The God of Soho

"The state of things in heaven and on the earth. And the reasons why.  An inquiry.  There's a lack of loveliness in the world.  There's a mood.  It's like a giant rubbling around the cities of heaven and earth, crushing shops and cathedrals and stadiums beneath its feet as it searches for something lovely, having not the smallest idea what loveliness looks like."

The play begins with the expulsion from heaven of Clem the goddess of love.  Her lover has been unable to make love to her unless she wears stockings and she is banished to earth, robbed of her sexual power and confidence.

Meanwhile rock star Baz and the self-loathing reality-TV star Natty are tearing pieces out of each other in the tabloids.    On the surface they are just like any other celebrity couple, obsessed with their own image but on closer examination we discover they are in love with each other.   The problem is they express their love through physically violent sex, they don't know any other way to do it.   The only kind of sex that arouses them is the kind that involves inflicting pain. 

Baz is coming to see that this can only end badly and he wants (or half wants) to try something different - but Natty isn't interested.  She can't do nice.  

Sexy, insane and real, this is an extreme love story.  

The God of Soho was first performed at Shakespeare's Globe on 27th August 2011, directed by Raz Shaw, designed by Hannah Clark, choreographed by Ann Yee, with music composed by Alex Silverman.  The cast was Michael Camp (Joe Queenan/Terry Cash), Richard Clews (Edwardo), Phil Daniels (the Big God), Miranda Foster (Mrs God), Edward Hogg (Baz), Will Mannering (the New God), Emma Pierson (Natty), Sarita Piotrowski (Handmaiden/Hairy Goddess), Iris Roberts (Clem), Beatriz Romilly (Stan), Jade Williams (Teresa).  The musicians were King Porter Stomp.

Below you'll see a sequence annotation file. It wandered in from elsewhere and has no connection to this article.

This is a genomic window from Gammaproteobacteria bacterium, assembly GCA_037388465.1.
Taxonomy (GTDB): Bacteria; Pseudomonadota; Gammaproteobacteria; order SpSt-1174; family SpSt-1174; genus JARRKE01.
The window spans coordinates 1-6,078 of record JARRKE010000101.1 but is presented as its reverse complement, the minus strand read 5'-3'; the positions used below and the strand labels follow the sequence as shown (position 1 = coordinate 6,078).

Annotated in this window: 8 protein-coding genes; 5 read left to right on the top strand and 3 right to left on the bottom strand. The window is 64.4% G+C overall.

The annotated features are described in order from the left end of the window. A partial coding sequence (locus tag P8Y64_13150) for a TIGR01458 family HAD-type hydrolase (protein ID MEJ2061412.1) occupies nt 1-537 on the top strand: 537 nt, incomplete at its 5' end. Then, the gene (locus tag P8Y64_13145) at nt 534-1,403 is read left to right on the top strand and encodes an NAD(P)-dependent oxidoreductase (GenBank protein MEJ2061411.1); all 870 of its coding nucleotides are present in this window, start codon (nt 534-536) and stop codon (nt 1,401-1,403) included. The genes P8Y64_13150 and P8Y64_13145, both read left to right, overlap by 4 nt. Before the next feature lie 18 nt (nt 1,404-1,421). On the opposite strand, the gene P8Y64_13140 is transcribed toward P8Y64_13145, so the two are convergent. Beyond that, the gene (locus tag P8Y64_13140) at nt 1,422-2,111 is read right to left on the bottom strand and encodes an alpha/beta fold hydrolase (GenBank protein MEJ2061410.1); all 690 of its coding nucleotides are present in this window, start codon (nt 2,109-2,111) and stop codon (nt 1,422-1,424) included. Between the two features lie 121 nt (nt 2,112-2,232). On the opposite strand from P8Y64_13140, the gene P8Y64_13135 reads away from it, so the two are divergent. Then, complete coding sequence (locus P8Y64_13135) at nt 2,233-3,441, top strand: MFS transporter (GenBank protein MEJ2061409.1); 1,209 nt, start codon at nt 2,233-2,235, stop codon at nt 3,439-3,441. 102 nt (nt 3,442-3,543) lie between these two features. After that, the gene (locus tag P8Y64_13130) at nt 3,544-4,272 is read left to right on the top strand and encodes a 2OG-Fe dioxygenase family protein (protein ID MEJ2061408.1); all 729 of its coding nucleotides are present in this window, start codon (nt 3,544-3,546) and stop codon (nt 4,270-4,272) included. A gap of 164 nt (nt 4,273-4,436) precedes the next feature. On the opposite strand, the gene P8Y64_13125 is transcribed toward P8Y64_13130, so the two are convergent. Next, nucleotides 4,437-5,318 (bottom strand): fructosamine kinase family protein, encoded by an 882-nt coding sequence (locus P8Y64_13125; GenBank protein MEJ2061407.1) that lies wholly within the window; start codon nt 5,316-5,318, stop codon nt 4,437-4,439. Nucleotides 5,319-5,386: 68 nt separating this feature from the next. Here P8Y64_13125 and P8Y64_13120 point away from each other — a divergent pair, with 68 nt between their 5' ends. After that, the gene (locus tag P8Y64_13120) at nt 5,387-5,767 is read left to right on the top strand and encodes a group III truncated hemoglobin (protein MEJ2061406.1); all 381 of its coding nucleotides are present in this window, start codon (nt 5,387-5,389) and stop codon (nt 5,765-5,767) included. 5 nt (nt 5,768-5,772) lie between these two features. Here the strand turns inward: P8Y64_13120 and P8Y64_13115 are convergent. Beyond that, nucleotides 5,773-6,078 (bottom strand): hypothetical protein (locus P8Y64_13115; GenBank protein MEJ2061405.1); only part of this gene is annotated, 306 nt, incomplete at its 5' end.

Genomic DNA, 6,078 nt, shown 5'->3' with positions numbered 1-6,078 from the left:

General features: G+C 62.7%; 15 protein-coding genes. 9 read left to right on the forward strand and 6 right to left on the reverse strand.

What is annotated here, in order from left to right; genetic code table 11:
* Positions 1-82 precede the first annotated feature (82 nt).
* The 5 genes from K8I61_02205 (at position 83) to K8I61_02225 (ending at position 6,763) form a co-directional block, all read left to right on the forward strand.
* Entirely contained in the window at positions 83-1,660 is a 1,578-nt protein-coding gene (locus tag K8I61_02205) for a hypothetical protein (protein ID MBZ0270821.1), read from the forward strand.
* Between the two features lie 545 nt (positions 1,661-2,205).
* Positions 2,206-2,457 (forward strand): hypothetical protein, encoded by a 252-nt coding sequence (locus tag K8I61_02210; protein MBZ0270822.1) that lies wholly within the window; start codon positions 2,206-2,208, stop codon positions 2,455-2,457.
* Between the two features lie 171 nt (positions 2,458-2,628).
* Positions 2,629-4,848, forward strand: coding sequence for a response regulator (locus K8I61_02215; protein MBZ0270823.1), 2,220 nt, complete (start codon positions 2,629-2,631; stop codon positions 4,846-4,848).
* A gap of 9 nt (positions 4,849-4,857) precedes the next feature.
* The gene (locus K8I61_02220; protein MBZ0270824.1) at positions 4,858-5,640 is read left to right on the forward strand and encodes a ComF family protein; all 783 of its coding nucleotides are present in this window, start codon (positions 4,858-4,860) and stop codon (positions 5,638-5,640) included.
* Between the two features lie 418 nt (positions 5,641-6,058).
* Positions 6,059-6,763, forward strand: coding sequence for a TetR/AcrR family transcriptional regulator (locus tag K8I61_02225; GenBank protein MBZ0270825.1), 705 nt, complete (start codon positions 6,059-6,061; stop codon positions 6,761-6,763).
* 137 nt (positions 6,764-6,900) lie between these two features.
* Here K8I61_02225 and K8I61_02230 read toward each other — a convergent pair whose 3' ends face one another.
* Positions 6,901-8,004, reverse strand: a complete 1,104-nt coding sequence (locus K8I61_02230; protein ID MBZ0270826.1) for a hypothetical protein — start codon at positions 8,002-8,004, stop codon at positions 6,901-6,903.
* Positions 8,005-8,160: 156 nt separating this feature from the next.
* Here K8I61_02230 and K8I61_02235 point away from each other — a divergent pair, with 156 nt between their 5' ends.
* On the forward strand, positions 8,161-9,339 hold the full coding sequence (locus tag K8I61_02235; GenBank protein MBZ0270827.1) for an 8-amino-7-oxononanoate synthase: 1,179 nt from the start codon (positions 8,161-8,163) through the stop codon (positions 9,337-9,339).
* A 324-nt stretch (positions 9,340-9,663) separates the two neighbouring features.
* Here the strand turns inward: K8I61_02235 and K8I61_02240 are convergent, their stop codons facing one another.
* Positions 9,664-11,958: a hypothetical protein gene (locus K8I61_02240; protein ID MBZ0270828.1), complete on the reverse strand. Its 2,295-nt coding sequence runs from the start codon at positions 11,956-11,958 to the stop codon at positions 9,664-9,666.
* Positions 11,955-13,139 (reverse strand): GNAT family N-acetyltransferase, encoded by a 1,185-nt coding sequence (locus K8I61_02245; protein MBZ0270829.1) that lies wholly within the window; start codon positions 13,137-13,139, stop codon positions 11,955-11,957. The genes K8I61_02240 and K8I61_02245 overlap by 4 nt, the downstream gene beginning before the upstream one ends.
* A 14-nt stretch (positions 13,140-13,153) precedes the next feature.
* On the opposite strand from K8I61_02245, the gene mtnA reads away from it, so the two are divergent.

Author Comment

Baz and Natty The God of Soho got a pretty thorough kicking from the critics - but other of my plays have enjoyed warm critical praise so it ill behoves me to make any complaint.

I'm happy to stand by the piece.  For one thing I enjoyed so many of the performances - Emma Pierson embraced Natty's viciousness with such inventiveness and glee, Jade Williams was awesome as her sister, and I fell in love with Ed Hogg as an actor and a man.   But I feel bad picking out those performances because there were others every bit as wonderful; Iris Roberts for instance was brave and lovely as the goddess of love...and I could go on.

I adored the production number at the showbiz funeral scene.  It brought the house down every night - the music, the choreography, the design, everything that was best about Raz Shaw's production came together in a moment of huge energy and punch.  

But what was it all about?

The critics found it incoherent but that is largely because they were led to expect a satire on celebrity (it isn't) and were unanimous in thinking the satire was weak (yes, because it isn't a satire).

If I say the play is about fetishism that perhaps makes it sound like it's exploring an obscure corner of modern life, something that happens in Soho sex joints.  But if you think about porn and think about fame - if you think about how huge a driver of the economy those two things are - you get some idea of the influence of fetishism in our society. Is it reasonable to say it dominates our thinking?   Well, it dominates the Internet, which is a clue.  It is what is wrong with us.

This is a play about two couples who are torn apart by the fetishism that has taken over their intimate private lives, and that seems like territory we need to explore.  

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